Review the past teaching year and plans or needs for the upcoming year. Look at your successes as well as areas that you might like to improve, refocus or learn. Bring your ideas and self-reflection to your school educator or supervisor and choose an area of focus. For example: work on classroom management skills, broaden your repertoire of teaching styles, learn about differentiated learning, improve your lesson planning, acquire tools for student assessment or learn a new technology to integrate into your classroom.

Step 2: Personal Learning Styles Assessment[2] Identify How You Learn Best

As you decide on learning options first evaluate your learning style. Are you are an independent learner or someone who is motivated to learn by the presence of others? Do you enjoy raising your hand to speak in a class setting or rather thinking and replying at your own pace? There are options using technology that meet all of these needs: Internet-based, software-based, audio-visual distance learning or classroom learning.

In conjunction with your own understanding of how you like to learn, consider the following research on how adults learn best when choosing a professional development option.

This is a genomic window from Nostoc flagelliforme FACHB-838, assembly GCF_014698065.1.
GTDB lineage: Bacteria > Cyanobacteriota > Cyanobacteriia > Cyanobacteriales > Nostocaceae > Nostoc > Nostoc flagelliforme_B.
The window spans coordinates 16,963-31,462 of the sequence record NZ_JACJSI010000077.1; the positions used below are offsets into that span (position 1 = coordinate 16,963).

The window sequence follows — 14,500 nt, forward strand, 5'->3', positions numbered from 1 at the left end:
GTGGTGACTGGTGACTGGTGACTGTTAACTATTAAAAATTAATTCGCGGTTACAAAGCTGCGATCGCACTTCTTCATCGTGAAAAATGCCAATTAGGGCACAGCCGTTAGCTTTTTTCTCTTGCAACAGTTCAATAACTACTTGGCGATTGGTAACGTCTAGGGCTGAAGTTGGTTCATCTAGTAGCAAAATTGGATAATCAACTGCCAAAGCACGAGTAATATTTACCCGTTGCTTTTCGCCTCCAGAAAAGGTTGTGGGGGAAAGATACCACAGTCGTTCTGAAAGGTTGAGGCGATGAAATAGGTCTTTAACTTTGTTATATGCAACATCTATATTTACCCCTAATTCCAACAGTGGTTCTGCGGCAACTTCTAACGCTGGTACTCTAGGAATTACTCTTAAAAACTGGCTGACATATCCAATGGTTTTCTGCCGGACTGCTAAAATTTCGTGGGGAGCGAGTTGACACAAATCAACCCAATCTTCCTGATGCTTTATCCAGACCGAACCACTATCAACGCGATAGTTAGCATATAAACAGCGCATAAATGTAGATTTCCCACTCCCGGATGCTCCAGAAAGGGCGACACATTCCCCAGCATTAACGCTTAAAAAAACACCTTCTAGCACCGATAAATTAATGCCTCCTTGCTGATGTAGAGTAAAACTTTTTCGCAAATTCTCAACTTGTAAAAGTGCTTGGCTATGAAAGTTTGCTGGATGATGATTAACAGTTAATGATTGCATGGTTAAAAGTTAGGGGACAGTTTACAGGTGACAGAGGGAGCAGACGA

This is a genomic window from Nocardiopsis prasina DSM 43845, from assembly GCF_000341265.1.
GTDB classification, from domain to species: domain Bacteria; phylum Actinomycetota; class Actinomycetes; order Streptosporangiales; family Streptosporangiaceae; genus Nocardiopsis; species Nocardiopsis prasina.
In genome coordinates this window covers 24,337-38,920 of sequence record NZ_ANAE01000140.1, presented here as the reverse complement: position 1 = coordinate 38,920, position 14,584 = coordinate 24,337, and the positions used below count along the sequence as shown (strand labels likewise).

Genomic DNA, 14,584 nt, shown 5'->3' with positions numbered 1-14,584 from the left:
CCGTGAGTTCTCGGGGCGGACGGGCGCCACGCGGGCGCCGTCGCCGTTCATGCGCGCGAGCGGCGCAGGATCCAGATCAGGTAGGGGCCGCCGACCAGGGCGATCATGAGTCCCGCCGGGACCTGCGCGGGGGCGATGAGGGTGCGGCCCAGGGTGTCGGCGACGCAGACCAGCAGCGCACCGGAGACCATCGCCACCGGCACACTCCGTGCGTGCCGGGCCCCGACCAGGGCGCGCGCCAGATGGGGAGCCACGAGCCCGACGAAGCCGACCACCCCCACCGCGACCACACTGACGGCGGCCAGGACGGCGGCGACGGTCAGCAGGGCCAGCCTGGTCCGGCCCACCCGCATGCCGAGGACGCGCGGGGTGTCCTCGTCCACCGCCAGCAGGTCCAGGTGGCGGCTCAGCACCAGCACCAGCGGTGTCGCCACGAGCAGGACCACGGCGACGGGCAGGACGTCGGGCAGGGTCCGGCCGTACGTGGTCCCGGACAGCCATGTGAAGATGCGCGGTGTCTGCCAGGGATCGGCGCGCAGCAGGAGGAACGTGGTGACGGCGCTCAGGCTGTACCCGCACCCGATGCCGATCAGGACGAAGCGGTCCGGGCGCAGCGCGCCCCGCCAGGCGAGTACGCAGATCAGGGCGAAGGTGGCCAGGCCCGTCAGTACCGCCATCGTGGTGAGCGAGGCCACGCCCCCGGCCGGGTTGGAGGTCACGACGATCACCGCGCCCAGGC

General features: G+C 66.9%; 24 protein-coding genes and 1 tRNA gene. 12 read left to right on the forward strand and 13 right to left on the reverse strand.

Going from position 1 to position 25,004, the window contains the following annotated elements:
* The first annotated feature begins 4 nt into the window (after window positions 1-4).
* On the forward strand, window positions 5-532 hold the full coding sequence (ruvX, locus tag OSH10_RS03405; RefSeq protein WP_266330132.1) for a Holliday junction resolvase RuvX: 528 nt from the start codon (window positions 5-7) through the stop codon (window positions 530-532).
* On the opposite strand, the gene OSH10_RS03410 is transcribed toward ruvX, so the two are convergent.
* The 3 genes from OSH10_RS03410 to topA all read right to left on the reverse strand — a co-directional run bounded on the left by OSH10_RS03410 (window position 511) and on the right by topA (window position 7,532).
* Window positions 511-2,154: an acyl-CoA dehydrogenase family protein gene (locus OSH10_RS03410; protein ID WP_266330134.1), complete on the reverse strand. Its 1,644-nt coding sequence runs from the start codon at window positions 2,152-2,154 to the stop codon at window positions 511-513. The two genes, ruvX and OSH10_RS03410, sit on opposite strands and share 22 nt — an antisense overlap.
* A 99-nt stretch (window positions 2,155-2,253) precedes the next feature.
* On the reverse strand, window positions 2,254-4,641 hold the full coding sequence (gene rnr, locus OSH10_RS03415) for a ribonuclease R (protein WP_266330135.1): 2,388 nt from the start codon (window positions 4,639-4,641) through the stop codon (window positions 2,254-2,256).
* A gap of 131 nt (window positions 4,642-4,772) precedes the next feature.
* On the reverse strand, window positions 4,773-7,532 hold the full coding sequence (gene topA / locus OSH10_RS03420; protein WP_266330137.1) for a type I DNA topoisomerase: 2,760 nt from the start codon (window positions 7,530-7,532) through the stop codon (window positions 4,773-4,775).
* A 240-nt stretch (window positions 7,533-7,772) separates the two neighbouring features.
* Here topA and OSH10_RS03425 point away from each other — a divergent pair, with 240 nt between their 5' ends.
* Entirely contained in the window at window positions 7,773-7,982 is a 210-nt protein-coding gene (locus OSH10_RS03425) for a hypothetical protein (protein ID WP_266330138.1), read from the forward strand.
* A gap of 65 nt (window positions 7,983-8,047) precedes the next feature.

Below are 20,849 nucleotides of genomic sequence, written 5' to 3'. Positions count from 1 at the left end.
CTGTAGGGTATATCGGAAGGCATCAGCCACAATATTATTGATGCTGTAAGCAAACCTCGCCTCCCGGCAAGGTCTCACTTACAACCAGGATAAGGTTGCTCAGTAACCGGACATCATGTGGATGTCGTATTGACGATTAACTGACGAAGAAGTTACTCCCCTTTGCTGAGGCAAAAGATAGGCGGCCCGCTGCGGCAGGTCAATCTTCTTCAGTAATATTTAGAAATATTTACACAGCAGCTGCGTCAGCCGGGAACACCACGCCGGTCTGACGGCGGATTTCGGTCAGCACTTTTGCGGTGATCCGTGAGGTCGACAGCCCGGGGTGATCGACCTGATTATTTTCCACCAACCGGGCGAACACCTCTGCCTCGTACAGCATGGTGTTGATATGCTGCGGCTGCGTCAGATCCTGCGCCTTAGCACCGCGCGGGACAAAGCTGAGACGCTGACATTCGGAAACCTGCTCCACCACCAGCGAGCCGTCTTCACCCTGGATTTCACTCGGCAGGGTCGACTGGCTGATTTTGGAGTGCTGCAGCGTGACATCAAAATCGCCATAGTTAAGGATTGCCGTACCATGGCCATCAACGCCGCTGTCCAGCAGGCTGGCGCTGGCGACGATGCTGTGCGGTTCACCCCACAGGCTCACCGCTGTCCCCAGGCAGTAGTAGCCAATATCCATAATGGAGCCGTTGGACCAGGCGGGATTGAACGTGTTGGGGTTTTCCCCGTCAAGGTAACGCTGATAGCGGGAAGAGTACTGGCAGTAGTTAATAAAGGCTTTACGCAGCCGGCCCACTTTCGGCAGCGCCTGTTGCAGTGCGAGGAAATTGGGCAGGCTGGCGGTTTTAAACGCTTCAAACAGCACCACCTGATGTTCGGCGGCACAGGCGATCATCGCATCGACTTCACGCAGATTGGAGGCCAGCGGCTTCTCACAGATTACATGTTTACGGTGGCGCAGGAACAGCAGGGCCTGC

Adult learners approach learning with:

  • Diverse life experiences and learning goals or needs
  • “Clock-driven” lives (time conscious)
  • A desire for personal choice in what to learn
  • Rich cognitive skills that should be challenged

Adult distance learners tend to:

  • Want access to speakers or topics they cannot reach another way
  • Want flexibility in their learning
  • Be self-starters and independently motivated
  • Be willing to experience new styles of communication, socialization and collaboration with peers (that they may never meet)

Also use these criteria for excellent professional development, which:

  • Is ongoing
  • Motivates individual reflection and group inquiry into practice
  • Pertains specifically to the teacher’s work in the classroom
  • Provides time for peer collaboration and communication
  • Speaks the language and knowledge base of teaching
  • Is easily accessible and responds to many needs
  • Has a specific outcome (certificate, work towards a degree, recognition, etc.)

Step 3: Personal Development Goal Articulate What You Hope to Achieve

This may be less concrete in the world of supplementary Jewish education. Some religious schools award teachers raises based on their participation in professional development. Others recognize teachers publicly for their achievements. Find out what your school offers. Also get in touch with your own personal motivation for continuing your learning. In the case of Jewish avocational teachers, much learning for professional development is also learning for personal enrichment. For example, taking a class in Hebrew liturgy will help you in class as well as in your own worship. Your community Jewish educational agency might also provide certification or recognition or accomplishments. Distance learning/technology based degrees may also be a viable option. An online advanced degree from an accredited institution rather than a certificate may be a viable option and motivator. The key is to know what motivates you and to choose your learning modality based on that motivation.